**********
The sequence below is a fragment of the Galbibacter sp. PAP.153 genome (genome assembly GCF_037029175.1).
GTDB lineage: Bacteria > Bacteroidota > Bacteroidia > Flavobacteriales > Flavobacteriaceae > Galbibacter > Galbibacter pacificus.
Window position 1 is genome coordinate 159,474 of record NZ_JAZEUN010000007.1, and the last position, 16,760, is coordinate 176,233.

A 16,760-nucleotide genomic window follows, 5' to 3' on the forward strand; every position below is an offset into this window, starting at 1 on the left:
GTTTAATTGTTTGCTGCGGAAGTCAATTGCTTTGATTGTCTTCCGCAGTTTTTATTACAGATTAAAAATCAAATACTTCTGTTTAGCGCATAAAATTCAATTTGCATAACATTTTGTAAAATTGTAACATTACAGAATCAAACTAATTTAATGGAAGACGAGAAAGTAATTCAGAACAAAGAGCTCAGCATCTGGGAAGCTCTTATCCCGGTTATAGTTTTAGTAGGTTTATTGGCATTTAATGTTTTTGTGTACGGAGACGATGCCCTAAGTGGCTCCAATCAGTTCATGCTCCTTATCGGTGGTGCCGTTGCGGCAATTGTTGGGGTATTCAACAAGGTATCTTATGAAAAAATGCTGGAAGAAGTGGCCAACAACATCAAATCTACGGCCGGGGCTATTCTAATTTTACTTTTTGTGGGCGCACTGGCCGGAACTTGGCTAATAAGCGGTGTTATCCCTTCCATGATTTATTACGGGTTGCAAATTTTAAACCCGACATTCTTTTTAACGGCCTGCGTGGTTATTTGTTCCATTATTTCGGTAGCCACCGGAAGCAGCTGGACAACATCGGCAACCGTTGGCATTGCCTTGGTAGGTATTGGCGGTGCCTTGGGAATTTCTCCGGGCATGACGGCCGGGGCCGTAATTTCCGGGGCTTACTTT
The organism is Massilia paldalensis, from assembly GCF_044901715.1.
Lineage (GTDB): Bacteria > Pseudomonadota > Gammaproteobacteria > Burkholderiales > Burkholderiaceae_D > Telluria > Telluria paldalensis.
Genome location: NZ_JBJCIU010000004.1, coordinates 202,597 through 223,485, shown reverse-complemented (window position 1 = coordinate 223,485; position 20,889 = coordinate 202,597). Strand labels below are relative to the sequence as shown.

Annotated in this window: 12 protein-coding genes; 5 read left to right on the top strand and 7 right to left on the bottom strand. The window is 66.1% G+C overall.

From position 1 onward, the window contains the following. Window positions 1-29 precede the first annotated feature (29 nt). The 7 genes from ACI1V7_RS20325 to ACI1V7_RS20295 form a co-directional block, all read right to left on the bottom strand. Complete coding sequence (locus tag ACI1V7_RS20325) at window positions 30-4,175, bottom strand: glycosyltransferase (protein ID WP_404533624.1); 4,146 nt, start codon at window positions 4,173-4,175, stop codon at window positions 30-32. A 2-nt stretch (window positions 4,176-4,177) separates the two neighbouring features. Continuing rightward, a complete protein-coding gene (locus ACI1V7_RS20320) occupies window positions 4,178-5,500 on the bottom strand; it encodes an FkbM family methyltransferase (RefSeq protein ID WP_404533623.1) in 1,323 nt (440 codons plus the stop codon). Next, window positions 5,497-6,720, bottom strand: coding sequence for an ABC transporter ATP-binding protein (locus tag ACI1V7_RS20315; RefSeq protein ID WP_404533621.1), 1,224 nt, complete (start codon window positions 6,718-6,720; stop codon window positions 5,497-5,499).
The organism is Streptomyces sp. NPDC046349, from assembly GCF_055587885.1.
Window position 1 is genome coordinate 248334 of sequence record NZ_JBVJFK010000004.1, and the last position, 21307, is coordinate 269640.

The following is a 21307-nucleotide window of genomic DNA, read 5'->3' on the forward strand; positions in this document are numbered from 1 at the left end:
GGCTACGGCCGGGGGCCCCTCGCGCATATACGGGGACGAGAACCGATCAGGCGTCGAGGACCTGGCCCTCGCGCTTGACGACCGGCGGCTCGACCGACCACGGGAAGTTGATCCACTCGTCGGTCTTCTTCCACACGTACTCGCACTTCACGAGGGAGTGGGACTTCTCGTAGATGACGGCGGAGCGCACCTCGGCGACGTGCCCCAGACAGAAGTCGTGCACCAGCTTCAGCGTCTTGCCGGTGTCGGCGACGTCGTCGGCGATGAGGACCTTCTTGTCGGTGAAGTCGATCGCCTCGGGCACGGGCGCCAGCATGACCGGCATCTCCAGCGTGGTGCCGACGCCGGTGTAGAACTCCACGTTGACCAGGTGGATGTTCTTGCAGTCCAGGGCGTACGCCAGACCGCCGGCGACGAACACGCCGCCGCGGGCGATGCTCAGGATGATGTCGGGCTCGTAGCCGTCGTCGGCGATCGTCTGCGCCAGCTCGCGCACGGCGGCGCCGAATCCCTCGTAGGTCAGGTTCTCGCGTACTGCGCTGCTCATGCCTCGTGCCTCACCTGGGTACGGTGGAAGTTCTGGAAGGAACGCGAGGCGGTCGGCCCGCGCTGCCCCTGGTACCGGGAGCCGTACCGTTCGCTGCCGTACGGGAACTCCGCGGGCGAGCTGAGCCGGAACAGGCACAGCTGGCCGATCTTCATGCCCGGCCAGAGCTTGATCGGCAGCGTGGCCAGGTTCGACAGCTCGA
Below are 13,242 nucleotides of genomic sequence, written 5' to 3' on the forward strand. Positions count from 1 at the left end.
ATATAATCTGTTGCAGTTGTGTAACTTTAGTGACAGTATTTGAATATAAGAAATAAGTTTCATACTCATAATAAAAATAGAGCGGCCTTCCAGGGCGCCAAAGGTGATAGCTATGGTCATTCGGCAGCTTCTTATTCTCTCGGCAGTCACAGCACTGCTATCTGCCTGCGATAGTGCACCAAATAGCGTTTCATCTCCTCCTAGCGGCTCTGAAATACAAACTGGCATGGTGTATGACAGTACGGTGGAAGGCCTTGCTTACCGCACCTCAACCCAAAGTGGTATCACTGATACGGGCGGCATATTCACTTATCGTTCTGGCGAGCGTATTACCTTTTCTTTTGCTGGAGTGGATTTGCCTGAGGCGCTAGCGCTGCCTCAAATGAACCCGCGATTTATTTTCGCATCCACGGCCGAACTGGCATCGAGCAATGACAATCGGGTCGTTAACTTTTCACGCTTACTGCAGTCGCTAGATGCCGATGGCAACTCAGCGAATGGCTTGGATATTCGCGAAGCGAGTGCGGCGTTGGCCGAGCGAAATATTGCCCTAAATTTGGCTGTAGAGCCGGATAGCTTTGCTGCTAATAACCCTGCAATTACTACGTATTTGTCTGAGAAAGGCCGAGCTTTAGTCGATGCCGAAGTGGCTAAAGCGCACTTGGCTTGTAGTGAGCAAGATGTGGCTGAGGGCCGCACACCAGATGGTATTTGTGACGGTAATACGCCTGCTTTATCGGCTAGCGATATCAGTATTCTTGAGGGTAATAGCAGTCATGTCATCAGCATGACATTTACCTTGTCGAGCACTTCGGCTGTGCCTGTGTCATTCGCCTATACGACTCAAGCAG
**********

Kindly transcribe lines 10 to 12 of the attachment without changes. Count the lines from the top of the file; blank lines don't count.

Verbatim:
From position 1 onward, the window contains the following. Window positions 1-29 precede the first annotated feature (29 nt). The 7 genes from ACI1V7_RS20325 to ACI1V7_RS20295 form a co-directional block, all read right to left on the bottom strand. Complete coding sequence (locus tag ACI1V7_RS20325) at window positions 30-4,175, bottom strand: glycosyltransferase (protein ID WP_404533624.1); 4,146 nt, start codon at window positions 4,173-4,175, stop codon at window positions 30-32. A 2-nt stretch (window positions 4,176-4,177) separates the two neighbouring features. Continuing rightward, a complete protein-coding gene (locus ACI1V7_RS20320) occupies window positions 4,178-5,500 on the bottom strand; it encodes an FkbM family methyltransferase (RefSeq protein ID WP_404533623.1) in 1,323 nt (440 codons plus the stop codon). Next, window positions 5,497-6,720, bottom strand: coding sequence for an ABC transporter ATP-binding protein (locus tag ACI1V7_RS20315; RefSeq protein ID WP_404533621.1), 1,224 nt, complete (start codon window positions 6,718-6,720; stop codon window positions 5,497-5,499).
The organism is Streptomyces sp. NPDC046349, from assembly GCF_055587885.1.
Window position 1 is genome coordinate 248334 of sequence record NZ_JBVJFK010000004.1, and the last position, 21307, is coordinate 269640.